Saturday, 12 April 2014


With just weeks to go before Little Shop of Horrors opens in Glasgow's Webster Theatre I caught up with a couple of the cast members to have a chat about the show. First up was Neil Thomas who is currently preparing to take on the role of Seymour:-

Tell me about your character:

Seymour Krelborn is poor and down on his luck.  He's kind, caring and works hard. He lives on Skid Row, and works in Mushnik's Florists alongside Mr Mushnik and the pretty Audrey. A little clumsy, and more than a little geeky, Seymour has feelings for Audrey, but can't pluck up the courage to tell her. But Seymour has discovered a brand new breed of plant, similar in appearance to a Venus flytrap, which he names Audrey II in honour of the subject of his affections.  Could this new plant be about to change Seymour's luck forever.....?

What drew you to the part?

It has genuinely always been my ambition to get a chance to play Seymour Krelborn.  I told Paul Harper-Swan (producer and director of this production of Little Shop of Horrors) about how much I loved this part, and this show, the very first time I ever met him.  This show is absolutely one of my favourites, and has been since I saw the fantastic movie version of it when I was younger. The music, the atmosphere and the characters really drew me in. I love Seymour's story and the journey he goes on throughout the show.  I also feel like I can easily relate to Seymour's geekiness!

How do you prepare for the role of Seymour? 

I think the important thing with playing Seymour is that, although he is of course a bit geeky and down on his luck, he's a really decent guy, and he should be "real" too.  It would be wrong to send him up, or have him prat falling and making a mess of everything.  He's not supposed to be a silly slapstick pantomime character, he needs the audience to really care about him and sympathise with him.  The audience should also believe in his feelings for Audrey and the whirlwind journey he goes on after discovering this exciting new plant, Audrey II.  I'm excited to get started on rehearsals and find out how to balance all these aspects of Seymour's character.  It'll be hard work, but great fun!

The show has been around for a long time now, what do you think makes it so popular?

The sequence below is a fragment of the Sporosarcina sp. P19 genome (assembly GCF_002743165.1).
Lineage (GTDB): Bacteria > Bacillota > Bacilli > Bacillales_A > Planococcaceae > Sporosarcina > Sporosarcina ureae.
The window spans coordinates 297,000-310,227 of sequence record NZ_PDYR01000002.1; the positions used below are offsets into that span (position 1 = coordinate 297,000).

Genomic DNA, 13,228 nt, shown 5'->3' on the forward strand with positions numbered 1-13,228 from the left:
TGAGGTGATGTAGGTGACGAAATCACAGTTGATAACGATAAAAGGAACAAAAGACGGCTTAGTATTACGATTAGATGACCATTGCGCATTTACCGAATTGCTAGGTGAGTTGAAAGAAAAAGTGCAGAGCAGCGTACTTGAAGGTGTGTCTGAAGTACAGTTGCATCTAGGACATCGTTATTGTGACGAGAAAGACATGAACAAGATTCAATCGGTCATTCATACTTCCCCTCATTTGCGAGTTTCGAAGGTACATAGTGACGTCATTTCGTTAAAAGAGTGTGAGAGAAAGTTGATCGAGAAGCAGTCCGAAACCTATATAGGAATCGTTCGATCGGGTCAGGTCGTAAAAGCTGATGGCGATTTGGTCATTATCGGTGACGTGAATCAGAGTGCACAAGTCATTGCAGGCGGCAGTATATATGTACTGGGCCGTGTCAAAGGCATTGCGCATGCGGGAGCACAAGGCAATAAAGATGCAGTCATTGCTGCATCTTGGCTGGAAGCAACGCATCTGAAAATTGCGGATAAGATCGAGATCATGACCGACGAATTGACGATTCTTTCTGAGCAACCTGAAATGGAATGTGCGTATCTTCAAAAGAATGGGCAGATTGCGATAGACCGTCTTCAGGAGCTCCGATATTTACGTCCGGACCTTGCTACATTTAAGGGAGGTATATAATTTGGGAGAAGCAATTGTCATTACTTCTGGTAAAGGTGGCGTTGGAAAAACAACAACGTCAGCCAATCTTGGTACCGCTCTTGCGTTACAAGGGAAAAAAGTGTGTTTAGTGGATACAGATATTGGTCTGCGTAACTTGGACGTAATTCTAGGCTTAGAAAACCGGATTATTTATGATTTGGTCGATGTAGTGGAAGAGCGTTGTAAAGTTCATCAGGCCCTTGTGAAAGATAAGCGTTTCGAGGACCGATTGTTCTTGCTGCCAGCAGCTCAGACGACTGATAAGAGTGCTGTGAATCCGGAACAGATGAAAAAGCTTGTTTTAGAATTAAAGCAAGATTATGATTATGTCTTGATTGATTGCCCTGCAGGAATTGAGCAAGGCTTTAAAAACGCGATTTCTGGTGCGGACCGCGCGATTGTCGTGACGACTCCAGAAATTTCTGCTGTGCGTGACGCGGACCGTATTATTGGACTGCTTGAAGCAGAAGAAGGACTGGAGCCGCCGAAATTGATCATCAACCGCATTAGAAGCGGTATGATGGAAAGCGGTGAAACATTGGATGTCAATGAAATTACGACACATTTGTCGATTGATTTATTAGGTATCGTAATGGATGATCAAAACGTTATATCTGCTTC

Undoubtedly it's the quality of the material.  The music by Alan Menken, and the lyrics and book by Howard Ashman, are some of the best I think musical theatre has ever produced.  There's a timeless appeal to the show, and it doesn't feel dated as it deliberately evokes that classic feel of the B-movie era.  The show is based on the 1960 non-musical film of the same name, and the ideas and characters are unique and unforgettable.  Another thing that I think helps, is that the 1986 film of this musical version is fantastically made, and so well cast.  It introduces so many people to the musical, who may then go and see a stage production of it.  The nice thing is that there are some differences between the stage version and the film version of the musical, so if you've only seen the movie before - you're in for a few surprises....!

What's your favourite song from the show and why? 

This is a really hard one to answer, as I can honestly say I feel this show has some of the best songs I've ever heard in a musical.  But, if I had to pick one, I'd go for "Feed Me (Git It)", the song from Act I sung by Seymour and Audrey II.  How can you not completely fall in love with a rock and roll duet performed by a florist's assistant and massive, hungry, soul-singing plant!

What do you hope audiences take away from the show? 

I really hope audiences have a great time, and come away totally satisfied and singing all the songs.  This material is some of the strongest the world of musical theatre has ever produced, in my opinion.  So I hope the audience have a fantastic night out and feel that we have done the show justice.  We will all work really hard to make sure they do!

Big thanks to Neil for taking some time out to answer my questions,

Little Shop of Horrors 
1st - 10th of May 2014
Tickets are £15 
Book by calling the Cottiers box office - 0141 357 4000 
or online by clicking here 

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